The international owners of Cobham Aviation Services, which is one of the major players in the FIFO charter market in WA, have announced a strategic review that could lead to new ownership.
The international owners of Cobham Aviation Services, which is one of the major players in the fly-in, fly-out charter market in Western Australia, have announced a strategic review that could lead to new ownership.
The announcement was made by Cobham plc chief executive David Lockwood, who said the review would decide how best to optimise value in the interests of the company and its stakeholders.
It came on the same day that the directors of Cobham plc, which is a major international defence and technology business, said they would recommend a $4 billion takeover of their company by private equity group Advent International Corporation.
Adelaide-based Cobham Aviation Services is Australia’s third largest aviation group after Qantas and Virgin Australia, employing 1,300 staff (including more than 300 in WA).
In the FIFO segment, its customers include Chevron as well as mining companies Karara Mining, Gold Fields (Granny Smith mine), Northern Star Resources (Jundee), Glencore (Murrin Murrin) and Independence Group (Nova), among others.
It has also been contracted since 1991 by Qantas to fly both freight and 717 passenger aircraft, including many services to the Pilbara.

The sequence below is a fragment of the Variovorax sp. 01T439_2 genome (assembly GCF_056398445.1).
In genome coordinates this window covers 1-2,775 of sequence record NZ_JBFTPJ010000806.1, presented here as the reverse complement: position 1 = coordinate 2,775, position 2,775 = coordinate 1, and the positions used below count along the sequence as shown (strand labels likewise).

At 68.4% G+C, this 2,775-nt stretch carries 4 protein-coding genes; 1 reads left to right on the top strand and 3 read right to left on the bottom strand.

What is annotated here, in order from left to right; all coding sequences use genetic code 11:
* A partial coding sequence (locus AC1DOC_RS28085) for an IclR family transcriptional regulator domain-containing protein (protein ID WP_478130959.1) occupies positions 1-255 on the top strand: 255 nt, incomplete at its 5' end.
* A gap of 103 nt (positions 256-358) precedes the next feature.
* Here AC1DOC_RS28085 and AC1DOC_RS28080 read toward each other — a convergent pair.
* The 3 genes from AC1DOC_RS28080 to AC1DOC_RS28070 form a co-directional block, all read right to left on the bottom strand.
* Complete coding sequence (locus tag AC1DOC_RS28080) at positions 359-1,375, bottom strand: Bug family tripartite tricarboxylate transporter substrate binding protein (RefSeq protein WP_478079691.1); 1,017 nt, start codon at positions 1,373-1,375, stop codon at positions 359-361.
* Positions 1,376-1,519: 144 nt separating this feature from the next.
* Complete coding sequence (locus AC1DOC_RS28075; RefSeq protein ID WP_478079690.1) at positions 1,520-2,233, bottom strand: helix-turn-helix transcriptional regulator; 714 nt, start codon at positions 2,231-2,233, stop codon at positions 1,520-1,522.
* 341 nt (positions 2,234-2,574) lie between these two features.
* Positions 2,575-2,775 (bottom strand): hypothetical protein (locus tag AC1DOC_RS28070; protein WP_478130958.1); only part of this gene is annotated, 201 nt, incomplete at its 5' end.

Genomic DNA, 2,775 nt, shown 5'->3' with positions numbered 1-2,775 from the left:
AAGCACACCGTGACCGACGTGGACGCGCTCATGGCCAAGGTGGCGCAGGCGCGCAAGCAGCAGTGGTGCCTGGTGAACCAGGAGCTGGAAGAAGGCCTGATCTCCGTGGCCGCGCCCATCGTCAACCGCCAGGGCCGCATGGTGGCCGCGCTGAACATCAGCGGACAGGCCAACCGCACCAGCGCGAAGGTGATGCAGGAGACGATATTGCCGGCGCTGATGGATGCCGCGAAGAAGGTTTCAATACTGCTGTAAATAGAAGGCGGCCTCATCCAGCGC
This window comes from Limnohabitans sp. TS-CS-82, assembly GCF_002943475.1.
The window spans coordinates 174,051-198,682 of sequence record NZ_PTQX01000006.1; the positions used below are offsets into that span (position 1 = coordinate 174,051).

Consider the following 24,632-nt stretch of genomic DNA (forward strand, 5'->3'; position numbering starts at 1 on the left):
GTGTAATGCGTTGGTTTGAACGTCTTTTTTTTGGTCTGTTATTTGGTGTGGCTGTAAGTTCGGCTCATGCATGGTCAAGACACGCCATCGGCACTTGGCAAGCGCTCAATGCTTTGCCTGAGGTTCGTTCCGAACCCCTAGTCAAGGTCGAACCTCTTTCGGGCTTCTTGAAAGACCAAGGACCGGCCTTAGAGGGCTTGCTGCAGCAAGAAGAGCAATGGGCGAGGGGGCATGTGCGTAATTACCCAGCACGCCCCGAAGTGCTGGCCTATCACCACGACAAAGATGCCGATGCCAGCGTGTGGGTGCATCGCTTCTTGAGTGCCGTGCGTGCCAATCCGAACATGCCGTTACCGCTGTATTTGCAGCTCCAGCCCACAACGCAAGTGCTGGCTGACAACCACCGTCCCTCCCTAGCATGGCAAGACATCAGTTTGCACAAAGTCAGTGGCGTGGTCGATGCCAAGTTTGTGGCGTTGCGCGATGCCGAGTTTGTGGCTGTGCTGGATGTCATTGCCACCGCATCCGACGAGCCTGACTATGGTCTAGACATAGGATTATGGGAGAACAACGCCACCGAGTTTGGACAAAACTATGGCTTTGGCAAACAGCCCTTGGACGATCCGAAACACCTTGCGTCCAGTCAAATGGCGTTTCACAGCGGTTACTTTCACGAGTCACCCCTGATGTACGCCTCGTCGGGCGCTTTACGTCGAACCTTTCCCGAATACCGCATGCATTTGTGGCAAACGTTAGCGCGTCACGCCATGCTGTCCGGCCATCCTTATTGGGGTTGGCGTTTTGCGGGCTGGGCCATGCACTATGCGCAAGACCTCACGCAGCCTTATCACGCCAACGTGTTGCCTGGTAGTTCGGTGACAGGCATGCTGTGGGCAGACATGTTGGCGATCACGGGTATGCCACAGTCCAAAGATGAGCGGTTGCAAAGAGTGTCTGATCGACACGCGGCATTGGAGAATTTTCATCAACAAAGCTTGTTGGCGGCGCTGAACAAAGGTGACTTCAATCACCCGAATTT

In addition, it flies under contract for the Australian Border Force and the Australian Maritime Safety Authority.
Cobham's own fleet comprises nearly 30 aircraft and it operates a total of 50 aircraft.
In 2018, it delivered revenue of $386 million and achieved organic revenue growth of 10 per cent in the first half of 2019.
The strategic review has been announced just days before Cobham takes delivery of its first Bombardier Q400 jet in Perth next week.
In a video message to staff, Cobham Aviation chief executive Ryan Both said this would bring a game-changing modern aircraft to the FIFO sector.
“As a progressive and innovative organisation it’s not surprising that we are taking stock and reviewing where we’re at,” he said.
“Modern aircraft like the Q400 and the recently introduced Embraer 190 are expensive.
“They are transforming our business but we need more capital to drive our growth so we can realise our full potential.”
The future ownership of Cobham is likely to attract keen interest from the Australian Competition and Consumer Competition.
It is currently conducting a review of Qantas’ purchase of a 19.9 per cent stake in ASX-listed Alliance Aviation Services, which is also a major player in the FIFO sector.
Qantas has stated that it wants to move to 100 per cent of Alliance.
“Qantas expects to ultimately seek regulatory approval from the ACCC to build on its current shareholding, with a longer-term view of taking a majority position in Alliance Airlines in order to better serve the charter market by unlocking synergies,” it said in a statement in February.
The ACCC has also previously scrutinised a partnership between Virgin Australia and Alliance Aviation, which was designed to make them more competitive in the FIFO sector.